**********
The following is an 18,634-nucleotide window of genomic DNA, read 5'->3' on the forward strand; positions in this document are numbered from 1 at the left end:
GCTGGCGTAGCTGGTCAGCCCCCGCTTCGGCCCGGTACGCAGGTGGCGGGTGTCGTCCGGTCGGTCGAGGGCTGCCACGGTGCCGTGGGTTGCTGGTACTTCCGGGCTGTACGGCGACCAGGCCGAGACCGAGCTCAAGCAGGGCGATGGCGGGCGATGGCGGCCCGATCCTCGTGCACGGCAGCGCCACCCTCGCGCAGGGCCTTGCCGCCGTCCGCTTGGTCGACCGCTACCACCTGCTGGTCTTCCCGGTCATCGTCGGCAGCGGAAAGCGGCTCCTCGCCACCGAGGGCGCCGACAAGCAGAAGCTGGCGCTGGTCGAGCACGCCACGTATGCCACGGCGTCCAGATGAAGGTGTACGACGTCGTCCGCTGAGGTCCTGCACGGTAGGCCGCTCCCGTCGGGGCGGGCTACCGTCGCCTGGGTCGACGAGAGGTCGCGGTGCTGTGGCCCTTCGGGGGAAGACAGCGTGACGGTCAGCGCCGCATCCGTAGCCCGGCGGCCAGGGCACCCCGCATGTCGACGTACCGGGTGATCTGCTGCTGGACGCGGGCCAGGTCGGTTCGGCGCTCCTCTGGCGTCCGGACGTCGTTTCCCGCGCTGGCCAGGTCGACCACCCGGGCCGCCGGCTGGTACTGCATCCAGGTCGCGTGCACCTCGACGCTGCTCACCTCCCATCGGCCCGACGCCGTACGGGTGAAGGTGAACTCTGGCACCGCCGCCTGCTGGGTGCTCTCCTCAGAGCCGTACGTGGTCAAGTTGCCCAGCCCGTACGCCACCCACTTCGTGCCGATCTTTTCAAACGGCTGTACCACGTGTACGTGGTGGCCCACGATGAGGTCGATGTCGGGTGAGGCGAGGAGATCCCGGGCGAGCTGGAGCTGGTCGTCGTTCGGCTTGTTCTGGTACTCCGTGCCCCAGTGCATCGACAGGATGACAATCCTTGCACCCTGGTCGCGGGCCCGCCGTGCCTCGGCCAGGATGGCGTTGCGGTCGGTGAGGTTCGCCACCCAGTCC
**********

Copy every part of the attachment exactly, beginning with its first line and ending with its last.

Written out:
The following is an 18,634-nucleotide window of genomic DNA, read 5'->3' on the forward strand; positions in this document are numbered from 1 at the left end:
GCTGGCGTAGCTGGTCAGCCCCCGCTTCGGCCCGGTACGCAGGTGGCGGGTGTCGTCCGGTCGGTCGAGGGCTGCCACGGTGCCGTGGGTTGCTGGTACTTCCGGGCTGTACGGCGACCAGGCCGAGACCGAGCTCAAGCAGGGCGATGGCGGGCGATGGCGGCCCGATCCTCGTGCACGGCAGCGCCACCCTCGCGCAGGGCCTTGCCGCCGTCCGCTTGGTCGACCGCTACCACCTGCTGGTCTTCCCGGTCATCGTCGGCAGCGGAAAGCGGCTCCTCGCCACCGAGGGCGCCGACAAGCAGAAGCTGGCGCTGGTCGAGCACGCCACGTATGCCACGGCGTCCAGATGAAGGTGTACGACGTCGTCCGCTGAGGTCCTGCACGGTAGGCCGCTCCCGTCGGGGCGGGCTACCGTCGCCTGGGTCGACGAGAGGTCGCGGTGCTGTGGCCCTTCGGGGGAAGACAGCGTGACGGTCAGCGCCGCATCCGTAGCCCGGCGGCCAGGGCACCCCGCATGTCGACGTACCGGGTGATCTGCTGCTGGACGCGGGCCAGGTCGGTTCGGCGCTCCTCTGGCGTCCGGACGTCGTTTCCCGCGCTGGCCAGGTCGACCACCCGGGCCGCCGGCTGGTACTGCATCCAGGTCGCGTGCACCTCGACGCTGCTCACCTCCCATCGGCCCGACGCCGTACGGGTGAAGGTGAACTCTGGCACCGCCGCCTGCTGGGTGCTCTCCTCAGAGCCGTACGTGGTCAAGTTGCCCAGCCCGTACGCCACCCACTTCGTGCCGATCTTTTCAAACGGCTGTACCACGTGTACGTGGTGGCCCACGATGAGGTCGATGTCGGGTGAGGCGAGGAGATCCCGGGCGAGCTGGAGCTGGTCGTCGTTCGGCTTGTTCTGGTACTCCGTGCCCCAGTGCATCGACAGGATGACAATCCTTGCACCCTGGTCGCGGGCCCGCCGTGCCTCGGCCAGGATGGCGTTGCGGTCGGTGAGGTTCGCCACCCAGTCC